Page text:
ST. PAUL, Minn. (AP) - One hand clutches a crisply folded U.S. flag with a concealed weapons certification protruding; the other slides discreetly into a denim coat pocket. Behind the beaming state lawmaker, a silhouette target with bullet holes square in the chest. Next to her nameplate, a "No New Taxes!" sticker.
The 2005 photo captures Minnesota Republican Michele Bachmann's essence.
In Bachmann's quick rise from state lawmaker to unofficial tea party ambassador in Washington, her brazen style has kept Republican leaders on edge and appealed to those in the GOP searching for a fresh, unfettered voice. She relishes the spotlight and seldom cedes ground.
Her unpredictable edge was on display during Monday night's GOP presidential debate in New Hampshire when, out of the blue, she announced that she had filed papers to be an official candidate for the Republican nomination.
"I do what I say and I say what I mean and I don't change what I do based on a political wind or desire to necessarily move up the next ladder," Bachmann told The Associated Press this spring in an interview in which she stressed her eagerness to "take on not only the opposing party but my own party as well to do what I think is right."
Known for piercing and sometimes inaccurate commentary, she regularly aggravates political foes and provides ample fodder to late-night comics. She once falsely claimed taxpayers would be stuck with a $200 million per day tab for Democratic President Barack Obama's trip to India. She mistakenly identified New Hampshire as the site of the Revolutionary War's opening shots. (That key American moment occurred in Massachusetts.)
While some see her as a novelty candidate, she's also regarded as a skilled, resilient politician.
"I know people like to pick at her," said Dan Nygaard, a local Republican official during Bachmann's early days in politics. "But you can never underestimate her."
Her personal evolution is striking.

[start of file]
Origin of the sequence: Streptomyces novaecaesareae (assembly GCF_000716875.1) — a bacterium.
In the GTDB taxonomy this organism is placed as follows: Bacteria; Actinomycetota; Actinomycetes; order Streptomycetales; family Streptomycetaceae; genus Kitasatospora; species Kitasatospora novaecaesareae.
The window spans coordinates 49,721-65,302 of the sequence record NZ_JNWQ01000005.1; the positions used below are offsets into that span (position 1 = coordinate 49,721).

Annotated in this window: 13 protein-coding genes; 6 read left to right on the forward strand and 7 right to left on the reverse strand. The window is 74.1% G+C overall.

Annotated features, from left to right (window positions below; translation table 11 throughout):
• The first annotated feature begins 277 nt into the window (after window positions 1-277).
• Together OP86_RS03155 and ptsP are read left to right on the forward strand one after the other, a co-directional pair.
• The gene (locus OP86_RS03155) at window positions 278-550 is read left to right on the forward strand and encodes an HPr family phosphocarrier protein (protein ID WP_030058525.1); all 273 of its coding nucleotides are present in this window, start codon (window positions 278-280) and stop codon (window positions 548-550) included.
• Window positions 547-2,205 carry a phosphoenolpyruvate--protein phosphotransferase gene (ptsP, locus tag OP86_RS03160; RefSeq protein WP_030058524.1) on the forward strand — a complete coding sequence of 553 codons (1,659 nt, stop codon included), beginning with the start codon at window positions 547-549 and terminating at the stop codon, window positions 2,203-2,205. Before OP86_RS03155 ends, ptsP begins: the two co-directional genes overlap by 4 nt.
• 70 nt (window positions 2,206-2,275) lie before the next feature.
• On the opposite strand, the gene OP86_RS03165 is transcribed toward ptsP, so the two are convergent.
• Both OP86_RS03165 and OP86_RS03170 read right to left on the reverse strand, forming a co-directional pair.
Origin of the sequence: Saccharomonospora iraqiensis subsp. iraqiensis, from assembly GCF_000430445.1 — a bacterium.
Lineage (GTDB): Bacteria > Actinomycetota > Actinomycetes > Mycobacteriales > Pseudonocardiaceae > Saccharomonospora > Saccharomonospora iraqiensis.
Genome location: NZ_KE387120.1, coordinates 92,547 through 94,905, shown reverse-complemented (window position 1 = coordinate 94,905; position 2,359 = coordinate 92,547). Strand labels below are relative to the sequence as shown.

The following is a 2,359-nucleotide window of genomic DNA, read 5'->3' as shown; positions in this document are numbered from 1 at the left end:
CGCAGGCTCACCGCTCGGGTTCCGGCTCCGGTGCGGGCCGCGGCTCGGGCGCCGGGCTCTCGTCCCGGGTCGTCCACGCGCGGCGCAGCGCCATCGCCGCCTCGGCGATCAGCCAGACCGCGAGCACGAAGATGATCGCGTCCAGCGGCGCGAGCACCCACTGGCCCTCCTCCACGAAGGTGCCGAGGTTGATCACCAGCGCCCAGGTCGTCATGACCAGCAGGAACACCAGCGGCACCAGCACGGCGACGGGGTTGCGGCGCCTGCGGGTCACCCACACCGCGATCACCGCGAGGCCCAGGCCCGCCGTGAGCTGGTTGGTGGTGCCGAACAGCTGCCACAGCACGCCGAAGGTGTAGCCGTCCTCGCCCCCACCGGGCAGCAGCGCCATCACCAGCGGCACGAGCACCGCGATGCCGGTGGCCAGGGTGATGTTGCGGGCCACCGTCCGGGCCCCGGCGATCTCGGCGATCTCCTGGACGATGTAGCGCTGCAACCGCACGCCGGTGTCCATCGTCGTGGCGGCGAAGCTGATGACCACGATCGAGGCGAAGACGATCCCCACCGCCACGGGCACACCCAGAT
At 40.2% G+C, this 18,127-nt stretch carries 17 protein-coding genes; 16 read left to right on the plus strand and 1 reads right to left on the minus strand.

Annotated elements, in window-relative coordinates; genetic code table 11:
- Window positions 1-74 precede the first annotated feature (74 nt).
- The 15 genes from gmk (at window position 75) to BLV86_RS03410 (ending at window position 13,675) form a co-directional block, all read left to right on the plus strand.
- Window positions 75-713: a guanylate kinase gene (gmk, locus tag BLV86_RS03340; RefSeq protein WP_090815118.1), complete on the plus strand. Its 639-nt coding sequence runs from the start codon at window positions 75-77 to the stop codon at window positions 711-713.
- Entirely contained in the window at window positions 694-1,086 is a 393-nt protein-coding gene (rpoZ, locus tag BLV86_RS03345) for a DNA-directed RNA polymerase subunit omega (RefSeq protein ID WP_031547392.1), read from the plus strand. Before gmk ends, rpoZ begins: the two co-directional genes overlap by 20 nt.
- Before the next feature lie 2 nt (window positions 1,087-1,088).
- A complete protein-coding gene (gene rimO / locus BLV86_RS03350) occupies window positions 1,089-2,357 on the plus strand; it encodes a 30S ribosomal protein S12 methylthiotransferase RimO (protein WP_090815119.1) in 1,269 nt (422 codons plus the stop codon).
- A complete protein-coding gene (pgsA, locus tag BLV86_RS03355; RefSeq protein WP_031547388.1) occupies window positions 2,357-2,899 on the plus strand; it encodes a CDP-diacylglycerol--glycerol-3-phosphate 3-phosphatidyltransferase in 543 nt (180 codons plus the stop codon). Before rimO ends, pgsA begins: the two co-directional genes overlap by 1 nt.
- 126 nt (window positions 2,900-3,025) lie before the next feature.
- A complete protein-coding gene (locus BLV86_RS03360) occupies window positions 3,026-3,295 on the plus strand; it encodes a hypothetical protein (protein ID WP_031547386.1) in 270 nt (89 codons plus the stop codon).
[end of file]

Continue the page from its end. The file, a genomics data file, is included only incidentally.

In college, Bachmann volunteered on Democrat Jimmy Carter's presidential campaign and took her maiden trip to Washington to revel in his inauguration; now she's a congressional megaphone for the conservative tea party. As a young government lawyer, Bachmann helped chase tax dodgers for the Internal Revenue Service; now she stokes worry about a swarm of IRS agents enforcing the new health insurance law she's determined to repeal. In 1999, Bachmann failed to win a local school board seat; now she's a factor in the race for the nation's highest office.
Carter's evangelical Christian beliefs attracted her, she says, while his struggles to rescue the country from a funk turned her away. Bachmann says the tax work gave her a deeper understanding of a tax code she came to regard as flawed.
Bachmann, 55, was born Michele Marie Amble in Waterloo, Iowa. Her father's engineering job led the family, including Michele and three brothers, to Minnesota when she was in elementary school. By high school, her parents had divorced. She stayed with her mother, who later remarried.
Michele Amble married college boyfriend Marcus Bachmann, a clinical therapist. The youngest of their five children will soon head off to college.
Religion has always factored heavily into Bachmann's life. She was in the last class to graduate from Oral Roberts University's now-defunct Coburn School of Law, a school dedicated to educating lawyers with Christian values. (Anita Hill, later involved in the scandal that nearly sank Clarence Thomas' Supreme Court nomination, taught a couple of Bachmann's classes.)